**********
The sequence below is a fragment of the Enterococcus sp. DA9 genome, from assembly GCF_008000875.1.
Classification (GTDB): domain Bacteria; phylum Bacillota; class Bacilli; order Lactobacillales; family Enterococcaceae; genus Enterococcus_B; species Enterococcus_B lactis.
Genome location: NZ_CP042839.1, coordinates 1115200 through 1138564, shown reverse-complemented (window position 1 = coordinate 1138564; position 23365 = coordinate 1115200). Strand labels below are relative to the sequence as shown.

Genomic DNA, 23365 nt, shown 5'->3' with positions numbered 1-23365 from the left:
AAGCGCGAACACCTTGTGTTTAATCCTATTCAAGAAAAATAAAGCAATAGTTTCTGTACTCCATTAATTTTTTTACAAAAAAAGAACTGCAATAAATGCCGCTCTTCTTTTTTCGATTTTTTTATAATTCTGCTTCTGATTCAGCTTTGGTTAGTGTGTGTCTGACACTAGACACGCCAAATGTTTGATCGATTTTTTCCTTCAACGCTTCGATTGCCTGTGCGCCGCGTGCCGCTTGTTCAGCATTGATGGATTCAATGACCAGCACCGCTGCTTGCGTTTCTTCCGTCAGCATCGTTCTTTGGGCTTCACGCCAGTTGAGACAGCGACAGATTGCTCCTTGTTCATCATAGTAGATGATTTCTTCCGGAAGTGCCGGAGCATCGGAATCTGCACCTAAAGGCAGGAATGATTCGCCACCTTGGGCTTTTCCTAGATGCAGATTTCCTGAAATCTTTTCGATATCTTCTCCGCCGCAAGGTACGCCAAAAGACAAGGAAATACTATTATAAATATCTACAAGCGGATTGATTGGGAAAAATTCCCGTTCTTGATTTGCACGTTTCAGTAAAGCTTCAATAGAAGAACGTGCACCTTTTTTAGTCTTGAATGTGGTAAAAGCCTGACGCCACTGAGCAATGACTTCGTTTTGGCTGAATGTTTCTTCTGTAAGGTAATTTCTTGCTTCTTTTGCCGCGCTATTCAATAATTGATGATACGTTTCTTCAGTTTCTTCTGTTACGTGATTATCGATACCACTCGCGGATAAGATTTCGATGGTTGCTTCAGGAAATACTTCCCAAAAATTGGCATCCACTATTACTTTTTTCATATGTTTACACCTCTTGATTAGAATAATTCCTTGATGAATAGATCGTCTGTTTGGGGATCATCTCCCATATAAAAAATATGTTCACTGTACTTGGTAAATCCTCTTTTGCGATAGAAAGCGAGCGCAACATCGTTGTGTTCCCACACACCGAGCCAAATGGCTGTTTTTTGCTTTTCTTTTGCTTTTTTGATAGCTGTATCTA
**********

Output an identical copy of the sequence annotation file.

The sequence below is a fragment of the Enterococcus sp. DA9 genome, from assembly GCF_008000875.1.
Classification (GTDB): domain Bacteria; phylum Bacillota; class Bacilli; order Lactobacillales; family Enterococcaceae; genus Enterococcus_B; species Enterococcus_B lactis.
Genome location: NZ_CP042839.1, coordinates 1115200 through 1138564, shown reverse-complemented (window position 1 = coordinate 1138564; position 23365 = coordinate 1115200). Strand labels below are relative to the sequence as shown.

Genomic DNA, 23365 nt, shown 5'->3' with positions numbered 1-23365 from the left:
AAGCGCGAACACCTTGTGTTTAATCCTATTCAAGAAAAATAAAGCAATAGTTTCTGTACTCCATTAATTTTTTTACAAAAAAAGAACTGCAATAAATGCCGCTCTTCTTTTTTCGATTTTTTTATAATTCTGCTTCTGATTCAGCTTTGGTTAGTGTGTGTCTGACACTAGACACGCCAAATGTTTGATCGATTTTTTCCTTCAACGCTTCGATTGCCTGTGCGCCGCGTGCCGCTTGTTCAGCATTGATGGATTCAATGACCAGCACCGCTGCTTGCGTTTCTTCCGTCAGCATCGTTCTTTGGGCTTCACGCCAGTTGAGACAGCGACAGATTGCTCCTTGTTCATCATAGTAGATGATTTCTTCCGGAAGTGCCGGAGCATCGGAATCTGCACCTAAAGGCAGGAATGATTCGCCACCTTGGGCTTTTCCTAGATGCAGATTTCCTGAAATCTTTTCGATATCTTCTCCGCCGCAAGGTACGCCAAAAGACAAGGAAATACTATTATAAATATCTACAAGCGGATTGATTGGGAAAAATTCCCGTTCTTGATTTGCACGTTTCAGTAAAGCTTCAATAGAAGAACGTGCACCTTTTTTAGTCTTGAATGTGGTAAAAGCCTGACGCCACTGAGCAATGACTTCGTTTTGGCTGAATGTTTCTTCTGTAAGGTAATTTCTTGCTTCTTTTGCCGCGCTATTCAATAATTGATGATACGTTTCTTCAGTTTCTTCTGTTACGTGATTATCGATACCACTCGCGGATAAGATTTCGATGGTTGCTTCAGGAAATACTTCCCAAAAATTGGCATCCACTATTACTTTTTTCATATGTTTACACCTCTTGATTAGAATAATTCCTTGATGAATAGATCGTCTGTTTGGGGATCATCTCCCATATAAAAAATATGTTCACTGTACTTGGTAAATCCTCTTTTGCGATAGAAAGCGAGCGCAACATCGTTGTGTTCCCACACACCGAGCCAAATGGCTGTTTTTTGCTTTTCTTTTGCTTTTTTGATAGCTGTATCTA